In San Francisco, there is an an 800-ton monument that retells California history, from the Spanish missions to American settlement. Several bronze sculptures and relief plaques depict American Indians, white miners, missionaries and settlers. A female figure symbolizing white culture stands atop a massive stone pillar.
The design of the “pioneer monument” was celebrated in newspapers across the country when it was erected in 1894. Today, however, activists have argued that the monument – particularly its depiction of a Spanish missionary and Mexican “vaquero,” or cowboy, towering over an American Indian – is demeaning to American Indians.
Should the city take down part of this 125-year-old monument?
Many cities are removing or reinterpreting their Confederate monuments, with the understanding that they commemorate racism. But few Americans realize that pioneer monuments placed across the country are also racist.
As my research and forthcoming book on pioneer monuments since the 1890s show, most early pioneer statues celebrated whites dominating American Indians.
Confederate and pioneer monuments
Since at least 2015, cities across the United States have debated what to do with more than 700 Confederate monuments.
After the Civil War, grieving widows raised funds to place monuments to soldiers in southern cemeteries. But most statues of Confederate leaders and foot soldiers were put up around 1900 by heritage organizations to honor the “Lost Cause.”
The “Lost Cause” is the idea that that the Civil War began as a heroic defense against northern aggression. In fact, the Civil War was primarily fought to defend slavery.
In the past few years, cities such as New Orleans, Louisiana and Baltimore, Maryland have chosen to remove their Confederate statues. Activists tore down a Confederate soldier statue in Durham, North Carolina last year.
By contrast, there has been far less attention on the roughly 200 pioneer monuments erected for similar reasons around the same time.
The earliest pioneer monuments were put up in midwestern and western cities such as Des Moines, Iowa and San Francisco, California. They date from the 1890s and early 1900s, as whites settled the frontier and pushed American Indians onto reservations.
Those statues showed white men claiming land and building farms and cities in the West. They explicitly celebrated the dominant white view of the Wild West progressing from American Indian “savagery” to white “civilization.”
Deviations from that script produced public controversy. For example, Denver residents in 1907 vocally opposed prominent American sculptor Frederick MacMonnies’s plan for a pioneer monument. MacMonnies proposed a large stone pillar surrounded by bronze hunters, miners and settlers similar to San Francisco’s celebrated monument. MacMonnies’s model included a mounted Plains American Indian warrior atop the pillar to show American Indians yielding to white settlement.
But Denver residents expected the figure at the top of the pillar to represent the pinnacle of progress, like “Eureka,” the female figure representing the spirit of California on San Francisco’s monument.
Denver’s residents argued that the monument needed a white man on top, so MacMonnies revised his design, replacing the American Indian warrior with frontiersman and American Indian fighter Kit Carson, on horseback.
By the 1920s, whites controlled most western lands, and they stopped depicting American Indians in their pioneer monuments. New pioneer monuments from Maryland to California focused on western women. Pioneer mothers in sunbonnets stood for white “civilization” winning in the West. And they offered a conservative model of womanhood to contrast flappers wearing short dresses and bobbed hair and women’s growing sexual freedom.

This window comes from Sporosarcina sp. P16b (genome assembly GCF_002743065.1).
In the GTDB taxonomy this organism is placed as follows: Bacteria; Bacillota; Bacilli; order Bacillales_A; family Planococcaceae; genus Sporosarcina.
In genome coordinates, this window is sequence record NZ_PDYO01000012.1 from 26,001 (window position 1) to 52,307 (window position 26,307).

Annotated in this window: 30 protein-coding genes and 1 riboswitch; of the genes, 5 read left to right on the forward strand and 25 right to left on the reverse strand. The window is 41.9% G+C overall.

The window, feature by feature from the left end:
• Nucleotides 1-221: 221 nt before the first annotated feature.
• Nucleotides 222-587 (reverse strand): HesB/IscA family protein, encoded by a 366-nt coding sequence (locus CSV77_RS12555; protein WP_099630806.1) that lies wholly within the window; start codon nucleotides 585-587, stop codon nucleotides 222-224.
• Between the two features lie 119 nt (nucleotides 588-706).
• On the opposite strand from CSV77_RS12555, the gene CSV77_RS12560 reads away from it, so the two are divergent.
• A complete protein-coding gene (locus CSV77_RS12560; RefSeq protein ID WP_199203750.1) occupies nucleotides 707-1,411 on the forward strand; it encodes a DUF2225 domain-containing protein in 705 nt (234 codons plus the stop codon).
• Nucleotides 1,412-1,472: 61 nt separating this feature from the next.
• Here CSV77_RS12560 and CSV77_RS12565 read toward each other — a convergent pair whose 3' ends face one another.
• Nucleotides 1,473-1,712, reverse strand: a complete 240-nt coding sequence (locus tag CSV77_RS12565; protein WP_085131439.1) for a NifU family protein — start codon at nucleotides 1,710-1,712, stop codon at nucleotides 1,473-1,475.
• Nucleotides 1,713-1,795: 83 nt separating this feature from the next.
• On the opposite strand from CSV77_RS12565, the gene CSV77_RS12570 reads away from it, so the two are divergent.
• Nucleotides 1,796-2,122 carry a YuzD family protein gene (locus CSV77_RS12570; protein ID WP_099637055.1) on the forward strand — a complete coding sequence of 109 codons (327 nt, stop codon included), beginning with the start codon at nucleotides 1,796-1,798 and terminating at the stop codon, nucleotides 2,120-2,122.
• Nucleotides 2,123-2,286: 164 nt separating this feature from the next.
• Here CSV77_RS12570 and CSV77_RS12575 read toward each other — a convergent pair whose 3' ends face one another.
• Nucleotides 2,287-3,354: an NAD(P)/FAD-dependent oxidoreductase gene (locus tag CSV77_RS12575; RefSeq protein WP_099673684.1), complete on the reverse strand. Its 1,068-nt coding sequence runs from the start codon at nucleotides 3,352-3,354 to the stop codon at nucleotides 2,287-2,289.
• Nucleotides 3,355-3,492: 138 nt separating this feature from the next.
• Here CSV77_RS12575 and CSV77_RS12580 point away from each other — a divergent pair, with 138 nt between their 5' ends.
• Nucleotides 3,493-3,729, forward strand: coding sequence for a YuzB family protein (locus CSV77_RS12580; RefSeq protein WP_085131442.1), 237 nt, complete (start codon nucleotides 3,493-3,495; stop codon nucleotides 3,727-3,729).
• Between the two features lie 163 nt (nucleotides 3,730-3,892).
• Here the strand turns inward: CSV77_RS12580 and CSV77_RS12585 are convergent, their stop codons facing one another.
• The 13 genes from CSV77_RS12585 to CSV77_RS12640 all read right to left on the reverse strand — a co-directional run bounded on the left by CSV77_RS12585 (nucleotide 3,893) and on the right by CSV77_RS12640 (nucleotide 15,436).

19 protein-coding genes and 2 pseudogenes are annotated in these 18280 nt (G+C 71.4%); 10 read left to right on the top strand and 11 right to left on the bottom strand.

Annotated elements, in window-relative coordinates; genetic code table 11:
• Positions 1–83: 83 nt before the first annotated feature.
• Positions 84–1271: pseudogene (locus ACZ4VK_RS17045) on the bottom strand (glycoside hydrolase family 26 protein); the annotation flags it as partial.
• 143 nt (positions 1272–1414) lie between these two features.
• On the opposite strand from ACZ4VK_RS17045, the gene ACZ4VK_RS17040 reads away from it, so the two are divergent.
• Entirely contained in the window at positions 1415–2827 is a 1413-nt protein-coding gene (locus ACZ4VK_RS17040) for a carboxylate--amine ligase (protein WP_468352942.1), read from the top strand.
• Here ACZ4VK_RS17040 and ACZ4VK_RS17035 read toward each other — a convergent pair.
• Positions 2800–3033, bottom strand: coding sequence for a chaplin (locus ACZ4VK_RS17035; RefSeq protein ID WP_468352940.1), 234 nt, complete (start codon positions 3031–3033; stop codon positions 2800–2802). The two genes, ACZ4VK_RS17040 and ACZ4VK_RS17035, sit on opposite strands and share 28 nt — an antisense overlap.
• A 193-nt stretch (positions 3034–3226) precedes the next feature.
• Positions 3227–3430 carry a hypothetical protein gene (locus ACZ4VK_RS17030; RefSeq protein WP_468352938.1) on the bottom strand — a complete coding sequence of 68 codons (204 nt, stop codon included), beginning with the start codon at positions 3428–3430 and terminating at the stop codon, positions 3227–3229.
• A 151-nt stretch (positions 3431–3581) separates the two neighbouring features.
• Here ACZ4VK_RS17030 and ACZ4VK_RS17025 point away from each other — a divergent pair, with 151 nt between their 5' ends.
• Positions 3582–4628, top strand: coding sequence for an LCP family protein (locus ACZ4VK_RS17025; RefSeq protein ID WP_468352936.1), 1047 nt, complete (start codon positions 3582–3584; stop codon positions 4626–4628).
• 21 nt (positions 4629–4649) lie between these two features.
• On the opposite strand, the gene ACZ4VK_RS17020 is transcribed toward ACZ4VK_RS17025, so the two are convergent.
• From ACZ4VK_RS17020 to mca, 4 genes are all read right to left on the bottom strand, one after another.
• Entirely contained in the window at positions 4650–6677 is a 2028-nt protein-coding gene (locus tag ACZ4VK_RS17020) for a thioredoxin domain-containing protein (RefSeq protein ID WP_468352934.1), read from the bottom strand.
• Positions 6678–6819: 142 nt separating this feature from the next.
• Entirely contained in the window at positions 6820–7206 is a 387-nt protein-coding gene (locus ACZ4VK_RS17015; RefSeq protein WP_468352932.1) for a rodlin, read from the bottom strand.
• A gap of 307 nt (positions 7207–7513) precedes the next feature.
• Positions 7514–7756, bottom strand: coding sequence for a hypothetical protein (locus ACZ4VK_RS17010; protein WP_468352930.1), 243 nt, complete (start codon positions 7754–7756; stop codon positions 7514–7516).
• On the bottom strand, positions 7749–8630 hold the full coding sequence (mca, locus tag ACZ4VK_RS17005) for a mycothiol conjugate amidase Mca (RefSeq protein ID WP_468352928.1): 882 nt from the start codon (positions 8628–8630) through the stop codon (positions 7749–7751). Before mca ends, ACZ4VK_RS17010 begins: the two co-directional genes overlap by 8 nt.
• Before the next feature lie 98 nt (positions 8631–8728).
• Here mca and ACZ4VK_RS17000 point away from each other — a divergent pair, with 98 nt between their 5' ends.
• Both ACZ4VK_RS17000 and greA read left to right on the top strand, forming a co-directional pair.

More recent monuments, such as Goodland, Kansas’s “They Came to Stay” and Omaha, Nebraska’s “Pioneer Courage,” do not directly engage racial politics. As their titles suggest, these statues honor pioneer families’ grit, and they teach local history.
But these statues still represent a racist view, ignoring the cost of white settlement on Native lands. Like earlier monuments, they reinforce white dominance and erase ethnic diversity in the American West.
Pioneer monuments today
The recent debate about Confederate monuments has sparked some discussion of pioneer monuments in a few places. In April, Kalamazoo, Michigan removed its 1940 “Fountain of the Pioneers” because local residents disliked its depiction of a white settler looming over an American Indian.
After decades of protest, San Francisco debated taking down the depiction of a Spanish missionary towering over an American Indian from the 1894 pioneer monument.
In the 1990s, activists persuaded the city to place a plaque telling the dark side of California history in front of the statue. But today’s protesters argued that plaque, hidden by landscaping, is not enough. They want “Early Days” – if not the entire monument – taken down.
The San Francisco Arts Commission agrees, but the Board of Appeals blocked its removal in April.
On September 14, 2018, the “Early Days” statue was removed from the San Francisco monument and placed in storage. In April 2019, about 150 Native American leaders and youth from across California posed for photographs on the empty base where “Early Days” once stood. The photos will be part of the San Francisco Art Commission’s American Indian Initiative.
Each pioneer monument has its own history and local meaning. There is no one-size-fits-all solution. But communities are beginning to consider removing or reinterpreting these monuments to white conquest.